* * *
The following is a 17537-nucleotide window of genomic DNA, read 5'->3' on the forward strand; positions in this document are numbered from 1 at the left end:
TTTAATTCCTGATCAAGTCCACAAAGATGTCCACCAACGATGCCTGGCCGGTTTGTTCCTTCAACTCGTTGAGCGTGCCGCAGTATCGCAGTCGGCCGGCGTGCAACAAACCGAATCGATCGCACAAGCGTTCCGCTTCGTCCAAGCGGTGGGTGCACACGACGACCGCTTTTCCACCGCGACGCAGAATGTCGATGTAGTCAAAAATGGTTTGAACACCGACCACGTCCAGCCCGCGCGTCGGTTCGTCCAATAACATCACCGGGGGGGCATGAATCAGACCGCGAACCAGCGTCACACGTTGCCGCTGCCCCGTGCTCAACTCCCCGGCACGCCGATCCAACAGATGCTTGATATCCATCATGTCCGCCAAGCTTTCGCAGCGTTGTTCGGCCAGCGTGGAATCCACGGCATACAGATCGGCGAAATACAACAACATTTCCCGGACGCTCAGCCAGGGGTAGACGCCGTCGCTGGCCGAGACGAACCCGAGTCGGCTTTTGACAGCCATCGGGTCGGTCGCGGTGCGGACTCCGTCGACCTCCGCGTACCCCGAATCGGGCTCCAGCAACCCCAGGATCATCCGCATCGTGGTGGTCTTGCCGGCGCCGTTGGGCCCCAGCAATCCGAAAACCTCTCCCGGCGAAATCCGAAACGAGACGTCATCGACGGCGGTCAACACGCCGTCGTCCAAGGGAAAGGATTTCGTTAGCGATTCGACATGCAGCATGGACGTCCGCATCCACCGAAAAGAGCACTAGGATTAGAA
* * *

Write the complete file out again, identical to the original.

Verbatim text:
The following is a 17537-nucleotide window of genomic DNA, read 5'->3' on the forward strand; positions in this document are numbered from 1 at the left end:
TTTAATTCCTGATCAAGTCCACAAAGATGTCCACCAACGATGCCTGGCCGGTTTGTTCCTTCAACTCGTTGAGCGTGCCGCAGTATCGCAGTCGGCCGGCGTGCAACAAACCGAATCGATCGCACAAGCGTTCCGCTTCGTCCAAGCGGTGGGTGCACACGACGACCGCTTTTCCACCGCGACGCAGAATGTCGATGTAGTCAAAAATGGTTTGAACACCGACCACGTCCAGCCCGCGCGTCGGTTCGTCCAATAACATCACCGGGGGGGCATGAATCAGACCGCGAACCAGCGTCACACGTTGCCGCTGCCCCGTGCTCAACTCCCCGGCACGCCGATCCAACAGATGCTTGATATCCATCATGTCCGCCAAGCTTTCGCAGCGTTGTTCGGCCAGCGTGGAATCCACGGCATACAGATCGGCGAAATACAACAACATTTCCCGGACGCTCAGCCAGGGGTAGACGCCGTCGCTGGCCGAGACGAACCCGAGTCGGCTTTTGACAGCCATCGGGTCGGTCGCGGTGCGGACTCCGTCGACCTCCGCGTACCCCGAATCGGGCTCCAGCAACCCCAGGATCATCCGCATCGTGGTGGTCTTGCCGGCGCCGTTGGGCCCCAGCAATCCGAAAACCTCTCCCGGCGAAATCCGAAACGAGACGTCATCGACGGCGGTCAACACGCCGTCGTCCAAGGGAAAGGATTTCGTTAGCGATTCGACATGCAGCATGGACGTCCGCATCCACCGAAAAGAGCACTAGGATTAGAA